I realized that I left out an important detail in my Day 1 blog.  Krypto was whining in his crate at the start of the night, and as I mentioned, we were short on sleep, so I used a technique that I do not recommend to all puppy owners.  I covered the crate (which was next to the bed on my side) with a blanket so that all of his visuals were blocked, and then, when he whined, I thumped the top of the crate hard.  A few seconds later, he whined again, more hesitantly, and I thumped it again. He didn't whine after that.

This is a technique that I would never recommend for a dog that showed any signs of timidity or was easily frightened.  But Krypto had none of those signs - he was a happy, confident dog who didn't startle easily and when he was, he recovered very quickly.  Even so, if he had continued to try to whine after a third thump on the crate, I would have stopped.  If a punishment doesn't work by the third try, you should discontinue it - you'll either inure the dog to the punishment or just freak him out more than he already was.  As with any punishment based technique, used with caution.

The second night my cold was hitting full force and Molly was on Krypto night patrol.  He decided to whine several times that night and Molly opted to play it safe each time and take him out.  He peed each time, but I actually feel that his whines were more of the "attention-seeking" kind and not his lower-pitched "I have to GO" kind.  But safe is safe.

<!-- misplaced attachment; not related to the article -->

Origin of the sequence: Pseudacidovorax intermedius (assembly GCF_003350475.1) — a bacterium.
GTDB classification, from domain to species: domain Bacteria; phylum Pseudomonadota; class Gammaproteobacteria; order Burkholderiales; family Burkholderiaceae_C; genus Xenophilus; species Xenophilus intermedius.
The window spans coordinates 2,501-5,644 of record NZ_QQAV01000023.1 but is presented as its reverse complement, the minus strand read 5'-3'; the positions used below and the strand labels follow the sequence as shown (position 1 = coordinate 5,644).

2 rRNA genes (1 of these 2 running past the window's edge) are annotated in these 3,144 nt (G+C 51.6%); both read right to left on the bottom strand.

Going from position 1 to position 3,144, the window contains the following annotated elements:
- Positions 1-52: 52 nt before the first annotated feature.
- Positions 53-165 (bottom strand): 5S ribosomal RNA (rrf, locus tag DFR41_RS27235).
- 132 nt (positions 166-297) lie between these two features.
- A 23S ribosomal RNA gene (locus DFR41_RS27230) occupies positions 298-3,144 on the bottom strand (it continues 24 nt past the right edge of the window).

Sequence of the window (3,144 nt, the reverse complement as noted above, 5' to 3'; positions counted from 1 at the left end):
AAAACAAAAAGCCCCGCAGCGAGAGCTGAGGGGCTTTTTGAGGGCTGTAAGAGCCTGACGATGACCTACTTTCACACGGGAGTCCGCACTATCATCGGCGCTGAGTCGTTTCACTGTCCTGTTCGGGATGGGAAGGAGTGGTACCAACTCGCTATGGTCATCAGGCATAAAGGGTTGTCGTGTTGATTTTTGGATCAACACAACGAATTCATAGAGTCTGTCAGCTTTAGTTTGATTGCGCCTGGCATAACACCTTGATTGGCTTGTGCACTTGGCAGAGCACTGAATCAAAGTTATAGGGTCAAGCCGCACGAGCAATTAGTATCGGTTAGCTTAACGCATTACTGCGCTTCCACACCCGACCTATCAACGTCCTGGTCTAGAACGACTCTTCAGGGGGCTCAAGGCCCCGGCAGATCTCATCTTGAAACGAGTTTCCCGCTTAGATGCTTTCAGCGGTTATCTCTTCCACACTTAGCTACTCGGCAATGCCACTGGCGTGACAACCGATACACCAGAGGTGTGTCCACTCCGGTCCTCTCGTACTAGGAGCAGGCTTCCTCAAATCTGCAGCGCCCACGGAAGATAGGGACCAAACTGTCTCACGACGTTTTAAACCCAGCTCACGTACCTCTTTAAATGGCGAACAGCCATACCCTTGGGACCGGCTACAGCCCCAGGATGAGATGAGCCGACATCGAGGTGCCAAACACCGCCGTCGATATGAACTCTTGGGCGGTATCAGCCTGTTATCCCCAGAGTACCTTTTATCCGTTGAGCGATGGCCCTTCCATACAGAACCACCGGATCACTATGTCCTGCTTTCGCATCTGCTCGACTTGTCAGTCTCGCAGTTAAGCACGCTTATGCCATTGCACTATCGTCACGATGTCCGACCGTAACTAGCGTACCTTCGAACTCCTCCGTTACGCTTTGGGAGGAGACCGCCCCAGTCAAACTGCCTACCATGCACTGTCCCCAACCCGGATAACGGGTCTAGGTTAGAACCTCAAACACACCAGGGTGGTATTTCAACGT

Last night we cut off his water a full two hours before bedtime (we'd just done an hour previously), and I did a crate-thump at the start of the night again, and he slept through the night without a peep!

This is the single most important part of raising a puppy.  Everything else can be put off if you want.  You can potty train a dog at any point in it's life.  Ditto for crate training, or teaching them manners, or to sit, or not guard food.  But a dog's socialization period starts closing off at 12 weeks of age and by 16 weeks it is done done done.  After that point, overcoming behavior problems caused by poor socialization is a major endeavor that can take anywhere from weeks to years.

Simply put, I have four weeks to expose Krypto, in a positive way, to everything. And I mean everything.  Every kind of person - every race, every age, gender, height, weight.  All kinds of clothing (long dresses, uniforms, hats, sunglasses).  Hairstyles (bald, long hair, dreadlocks, afros).  Homeless people.  Traffic of all kinds.  Sounds (loud engines, radios, honking horns, obnoxiously loud Harley Davidsons, even more obnoxious deep bass thumping car radios).  Barking dogs.  Dogs of all shapes walking by.  Different surfaces (sand, grates, gravel, rocks, grass, linoleum, metal).  Other animals (cats, horses, goats, squirrels).  And everything else (brooms, air blowers, blowing bags in the wind, skateboards, shopping carts, carousels).

The list is infinite.  Obviously, I can't expose Krypto to literally everything.  But if I expose him to, say 1000 new things and they're all positive and fun, then eventually he'll get to the point where when he encounters the 1001st new thing after his socialization period has ended, his automatic response won't be fear but instead will be curiousity.

And it it takes that much work to make that happen because of one simple fact: in the wild, curiosity about new things is not a survival trait.  The natural state of any animal when faced with the unknown is fear.  It's the same for dogs as for wolves as for lions as for us.  And it takes real work to overcome that natural instinct.

Next: Socializing Krypto.

No comments:

Post a Comment